Suntan oil and salt spray drift beneath the falsetto pleas of gulls as I finish a small plein air seascape painting of the morning. An exercise that began with a sense of vagueness, and ended with a feeling of accomplishment.

I have not wasted the morning, nor let the light pass unnoticed.

Capturing the quickly changing colors of a seascape sunrise is a challenging occupation.  After laying in the major lines; horizon, darker waves, cloud suggestions, I lightly touched the canvas with patches of color. Reminder notes.

With this painting, in the beginning, I leave it open for expectant beauty. The light is orange at first, too intense, and so I wait. You can see bits of it remaining below the cloud at the horizon. It is not the quality of light I seek.

I want a quiet beauty, and so I keep the tonalities close, I am looking for colors for my egg tempera paintings. Waiting for the orange to subside, on the verge of scraping the canvas down any moment, I press on. Then, the color came in the shadows and light, quickly touching my brush here and there, I made more color notes, fixing the image in my mind.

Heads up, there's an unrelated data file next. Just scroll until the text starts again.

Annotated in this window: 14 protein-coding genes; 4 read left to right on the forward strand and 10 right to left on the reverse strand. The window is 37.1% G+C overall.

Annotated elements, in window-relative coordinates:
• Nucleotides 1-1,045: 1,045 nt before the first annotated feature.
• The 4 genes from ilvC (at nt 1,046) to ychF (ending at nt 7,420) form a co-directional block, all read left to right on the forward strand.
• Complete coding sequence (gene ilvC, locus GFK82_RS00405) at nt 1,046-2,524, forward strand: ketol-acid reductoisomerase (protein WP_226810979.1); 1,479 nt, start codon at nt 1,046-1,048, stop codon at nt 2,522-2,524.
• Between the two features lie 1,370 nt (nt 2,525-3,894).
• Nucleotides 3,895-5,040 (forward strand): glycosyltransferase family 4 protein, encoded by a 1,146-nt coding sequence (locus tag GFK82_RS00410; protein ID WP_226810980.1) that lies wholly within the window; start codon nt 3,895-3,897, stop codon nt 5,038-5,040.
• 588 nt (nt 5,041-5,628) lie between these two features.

The subtle colors were already changing, so I diverted my eyes from the sea and become involved with painting my impression of it from memory.

In a way, every painting from life is a memory painting. Each time you look away from your subject to your painting, for a few seconds you hold your subject in your memory. You are essentially painting the visual information you retain in your memory.

How many innumerable biological functions are processed in those few seconds? A lifetime of associations and experiences filtered in those firing neurons.

This is why its important for an artist to remain true to him or herself. The work you do can be done by no other. It is unique to you, one of a kind, no other exists like it in the world. Your imagination, intellect and soul create art.

Your art. It is you.

About the seascape painting:

Marine Study
Plein air, oil on linen panel
6 x 8 inches.

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